Louisa May Alcott, I Want Something to Do
By Graham Warder, Ph.D., Keene State College
In many ways, Louisa May Alcott (1832-1888) was an extraordinary woman. She was raised in Concord, Massachusetts, among the leading transcendentalist thinkers of the 1830s and 1840s, and she was the author of the best-selling Little Women, published in 1868. Her father, Amos Bronson Alcott, was one of the quirkier reformers of the antebellum period. He was a firm believer in the perfectibility of humanity, and his educational theories, dismissed as hopelessly optimistic in his day, were surprisingly modern. His most radical experiment, though, was a utopian, self-sufficient farming community called Fruitlands that he founded in 1843 in Harvard, Massachusetts. It failed after seven months, and his family almost starved. He was constantly in financial straits, and Louisa May Alcott would turn to writing as a way of making money. She found success and fame with Little Women, a beloved novel loosely based on her own childhood experiences. It has been adapted into four major motion pictures.
In other ways, Louisa May Alcott was typical. She personified the larger cultural forces shaping the Northern middle class in the decades before the Civil War. Little Women is a celebration of nineteenth-century domesticity and the female-centered home. Domesticity, an ideology propounded by influencers like Catharine Beecher in popular advice books, held that women were morally superior to men and that it was the duty of women to create a nurturing, pure, utopian space that would moralize men and children, the home. When the home was threatened by the public sphere and when the economic and political worlds failed to live up to the moral standards of Northern middle-class femininity, it was the duty of women to do something, even if that meant leaving the home.
Louisa May Alcott left home in 1862. She spent six weeks working as a nurse at the Union Hospital in Washington, D.C., before contracting typhoid fever and almost dying. Her letters home were collected and revised in Alcott’s first book, Hospital Sketches, published in 1863. The book introduces Tribulation Periwinkle, really Alcott herself, who said, like so many women of the North as the Civil War began to rage, “I want something to do.” Some women sent supplies to their men in uniform, some organized the ubiquitous “Sanitary Fairs” to raise money for the United States Sanitary Commission, and some became Union Army nurses under the supervision of Dorothea Dix, the asylum reformer.
Hospital Sketches describes the journey to Washington. Then, immediately upon her arrival, Tribulation Periwinkle must care for wounded men newly arrived from the Battle of Fredericksburg. She met “a regiment of the vilest odors that ever assaulted the human nose,” and “armed with lavender water,” proceeded to her work. The hospital challenged her womanly sensibilities. Alcott wrote, “The sight of several stretchers, each with its legless, armless, or desperately wounded occupant, entering my ward, admonished me that I was there to work, not to wonder or weep; so I corked up my feelings, and returned to the path of duty.” She learned how to dress wounds, something that did present “a festive scene.”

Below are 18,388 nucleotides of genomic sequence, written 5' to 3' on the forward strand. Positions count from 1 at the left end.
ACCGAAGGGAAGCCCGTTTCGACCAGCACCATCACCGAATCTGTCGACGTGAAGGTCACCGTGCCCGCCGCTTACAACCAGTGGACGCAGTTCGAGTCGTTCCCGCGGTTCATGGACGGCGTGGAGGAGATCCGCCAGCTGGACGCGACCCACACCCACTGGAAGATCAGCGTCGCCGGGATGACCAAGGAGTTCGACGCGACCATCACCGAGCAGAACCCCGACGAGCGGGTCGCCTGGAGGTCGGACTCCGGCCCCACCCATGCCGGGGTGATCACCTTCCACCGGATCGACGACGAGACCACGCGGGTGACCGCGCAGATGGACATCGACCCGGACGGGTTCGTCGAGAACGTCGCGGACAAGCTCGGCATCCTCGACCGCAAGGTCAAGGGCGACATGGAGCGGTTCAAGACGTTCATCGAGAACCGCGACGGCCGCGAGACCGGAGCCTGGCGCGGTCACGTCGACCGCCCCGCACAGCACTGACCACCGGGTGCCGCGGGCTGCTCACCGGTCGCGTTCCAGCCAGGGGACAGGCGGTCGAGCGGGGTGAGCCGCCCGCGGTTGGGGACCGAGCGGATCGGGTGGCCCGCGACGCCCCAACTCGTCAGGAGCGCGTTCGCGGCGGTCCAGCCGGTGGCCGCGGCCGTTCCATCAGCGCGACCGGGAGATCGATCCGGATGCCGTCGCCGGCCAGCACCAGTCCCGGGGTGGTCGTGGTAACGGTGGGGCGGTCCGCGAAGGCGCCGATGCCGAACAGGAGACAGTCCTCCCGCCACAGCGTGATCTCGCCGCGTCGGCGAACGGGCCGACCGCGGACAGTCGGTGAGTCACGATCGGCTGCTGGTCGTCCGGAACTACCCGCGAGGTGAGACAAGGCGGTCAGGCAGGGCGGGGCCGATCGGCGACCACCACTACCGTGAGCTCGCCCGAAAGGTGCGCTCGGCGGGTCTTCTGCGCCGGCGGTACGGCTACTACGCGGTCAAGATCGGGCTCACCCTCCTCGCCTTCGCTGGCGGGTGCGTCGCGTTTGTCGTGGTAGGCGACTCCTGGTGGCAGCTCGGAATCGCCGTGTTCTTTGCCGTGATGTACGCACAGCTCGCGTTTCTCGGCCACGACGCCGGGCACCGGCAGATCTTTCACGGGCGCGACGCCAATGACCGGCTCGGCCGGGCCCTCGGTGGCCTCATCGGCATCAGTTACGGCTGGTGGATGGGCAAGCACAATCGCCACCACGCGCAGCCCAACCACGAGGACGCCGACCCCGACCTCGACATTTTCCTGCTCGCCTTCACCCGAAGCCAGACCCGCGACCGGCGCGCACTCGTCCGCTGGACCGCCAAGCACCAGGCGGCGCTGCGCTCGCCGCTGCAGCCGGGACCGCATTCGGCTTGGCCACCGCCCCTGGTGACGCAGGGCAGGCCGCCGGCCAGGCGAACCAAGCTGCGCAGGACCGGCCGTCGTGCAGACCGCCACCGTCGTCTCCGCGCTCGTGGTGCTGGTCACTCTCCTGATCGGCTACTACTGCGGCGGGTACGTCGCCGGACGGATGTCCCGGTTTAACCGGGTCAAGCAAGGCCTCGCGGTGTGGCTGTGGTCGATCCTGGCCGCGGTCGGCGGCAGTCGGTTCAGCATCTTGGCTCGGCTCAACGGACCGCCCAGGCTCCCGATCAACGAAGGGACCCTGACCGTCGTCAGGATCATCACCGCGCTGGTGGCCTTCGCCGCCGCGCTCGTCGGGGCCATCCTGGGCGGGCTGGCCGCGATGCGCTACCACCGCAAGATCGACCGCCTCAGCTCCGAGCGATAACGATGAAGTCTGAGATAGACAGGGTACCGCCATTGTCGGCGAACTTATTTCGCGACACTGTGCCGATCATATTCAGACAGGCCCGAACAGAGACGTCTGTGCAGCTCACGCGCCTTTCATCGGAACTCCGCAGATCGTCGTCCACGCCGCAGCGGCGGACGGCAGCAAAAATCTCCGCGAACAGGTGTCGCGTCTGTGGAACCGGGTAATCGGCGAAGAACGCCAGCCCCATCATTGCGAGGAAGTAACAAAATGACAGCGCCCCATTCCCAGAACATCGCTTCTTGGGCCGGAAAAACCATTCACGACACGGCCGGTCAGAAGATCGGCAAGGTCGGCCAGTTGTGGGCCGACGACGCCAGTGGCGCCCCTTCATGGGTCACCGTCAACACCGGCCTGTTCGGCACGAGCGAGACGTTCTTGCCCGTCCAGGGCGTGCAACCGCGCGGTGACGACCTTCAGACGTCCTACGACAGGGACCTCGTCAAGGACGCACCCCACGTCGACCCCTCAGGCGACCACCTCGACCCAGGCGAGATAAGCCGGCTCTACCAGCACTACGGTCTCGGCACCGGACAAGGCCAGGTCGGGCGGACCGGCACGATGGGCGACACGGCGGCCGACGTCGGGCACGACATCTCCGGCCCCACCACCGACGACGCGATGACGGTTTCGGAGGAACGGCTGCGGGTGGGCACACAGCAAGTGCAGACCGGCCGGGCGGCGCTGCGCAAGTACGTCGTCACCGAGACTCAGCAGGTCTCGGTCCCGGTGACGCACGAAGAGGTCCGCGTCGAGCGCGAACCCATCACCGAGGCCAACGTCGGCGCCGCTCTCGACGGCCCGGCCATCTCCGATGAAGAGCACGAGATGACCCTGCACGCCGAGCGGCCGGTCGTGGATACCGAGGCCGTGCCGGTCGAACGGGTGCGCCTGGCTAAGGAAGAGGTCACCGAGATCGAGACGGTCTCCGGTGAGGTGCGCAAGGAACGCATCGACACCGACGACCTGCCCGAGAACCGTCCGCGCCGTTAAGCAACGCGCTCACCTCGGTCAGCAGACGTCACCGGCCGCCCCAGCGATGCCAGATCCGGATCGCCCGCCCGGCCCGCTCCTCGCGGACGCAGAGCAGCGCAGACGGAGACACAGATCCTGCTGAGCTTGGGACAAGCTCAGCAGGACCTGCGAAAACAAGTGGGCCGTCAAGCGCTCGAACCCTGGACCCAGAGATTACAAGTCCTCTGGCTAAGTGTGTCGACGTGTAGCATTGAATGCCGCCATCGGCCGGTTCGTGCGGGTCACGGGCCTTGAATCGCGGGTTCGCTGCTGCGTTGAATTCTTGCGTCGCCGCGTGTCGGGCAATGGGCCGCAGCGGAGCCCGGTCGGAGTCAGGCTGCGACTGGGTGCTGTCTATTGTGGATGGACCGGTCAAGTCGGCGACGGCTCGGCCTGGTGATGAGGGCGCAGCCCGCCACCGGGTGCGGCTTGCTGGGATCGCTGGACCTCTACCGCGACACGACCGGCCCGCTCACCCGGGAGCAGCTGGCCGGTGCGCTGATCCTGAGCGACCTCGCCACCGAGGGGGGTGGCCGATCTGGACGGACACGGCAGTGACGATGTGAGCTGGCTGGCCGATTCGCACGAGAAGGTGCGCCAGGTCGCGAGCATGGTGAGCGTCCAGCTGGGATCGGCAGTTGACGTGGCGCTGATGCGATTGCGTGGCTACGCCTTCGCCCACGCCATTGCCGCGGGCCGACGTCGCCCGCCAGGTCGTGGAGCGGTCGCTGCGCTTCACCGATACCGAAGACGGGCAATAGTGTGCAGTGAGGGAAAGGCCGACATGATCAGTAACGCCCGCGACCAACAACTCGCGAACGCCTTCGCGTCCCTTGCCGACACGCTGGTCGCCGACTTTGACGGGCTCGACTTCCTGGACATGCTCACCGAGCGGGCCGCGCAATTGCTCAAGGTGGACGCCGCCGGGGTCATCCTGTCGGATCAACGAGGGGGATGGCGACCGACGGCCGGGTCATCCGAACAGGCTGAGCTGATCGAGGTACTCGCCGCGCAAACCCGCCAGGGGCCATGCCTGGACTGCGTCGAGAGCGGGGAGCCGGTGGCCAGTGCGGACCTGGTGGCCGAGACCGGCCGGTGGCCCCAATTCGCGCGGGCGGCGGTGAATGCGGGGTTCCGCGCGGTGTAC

Alcott was particularly offended by the insensitivity of the male surgeons, who performed amputations without ether. Overall, though, Hospital Sketches is surprisingly upbeat and even humorous. The real experiences of Civil War nurses must have been traumatic. In a letter written to her friend Hannah Stevenson, Alcott wrote that “half a dozen stumps are waiting to be wet & my head is full of little duties to be punctually performed.” This was hardly the world of Little Women.
Alcott’s time as an Army nurse was cut short by a bout of the same illness that took the life of Abraham Lincoln’s son, Willie, in 1862. Typhoid fever rendered Alcott a patient, not a caregiver. In a journal entry for February 1863, she wrote, “Recovered my senses after three weeks of delirium, and was told I had had a very bad typhoid fever, had nearly died, and was still very sick. All of which seemed rather curious, for I remembered nothing of it. Found a queer, thin, big-eyed face when I looked in the glass; didn’t know myself at all; and when I tried to walk discovered that I couldn’t, and cried because my legs wouldn’t go.” Civil War hospitals were clearly dangerous place, both physically and psychically. Alcott’s time in Washington brief, and she seems not have to incurred any lasting disability. Other were not so lucky. Something like post-traumatic stress disorder must have haunted some former nurses. Others were certainly physically disabled because of their service
About 18,000 women worked in Union military hospitals during the war. Most were not of Louisa May Alcott’s relatively privileged status. None received pensions until Congress passed the Army Nurses’ Pension Act of 1892, and even then, the application process required that they prove that they were “morally deserving.”
Alcott, Louisa May. Her Life, Letters, and Journals. Boston: Little Brown, and Company, 1898. https://www.gutenberg.org/files/38049/38049-h/38049-h.htm
Alcott, Louisa May. Hospital Sketches. Boston: James Redpath, 1863. https://archive.org/details/hospitalsketches00alcorich/mode/2up.
Letter from Louisa May Alcott to Hannah Stevenson, 26 December 1862, Collections Online, Massachusetts Historical Society. https://www.masshist.org/database/viewer.php?item_id=2168.
Schultz, Jane E. “Race, Gender, and Bureaucracy: Civil War Army Nurses and the Pension Bureau.” Journal of Women’s History 6, no. 2 (1994): 45–69. https://doi.org/10.1353/jowh.2010.0384.
Silber, Nina. Daughters of the Union: Northern Women Fight the Civil War. Cambridge, MA: Harvard University Press, 2005.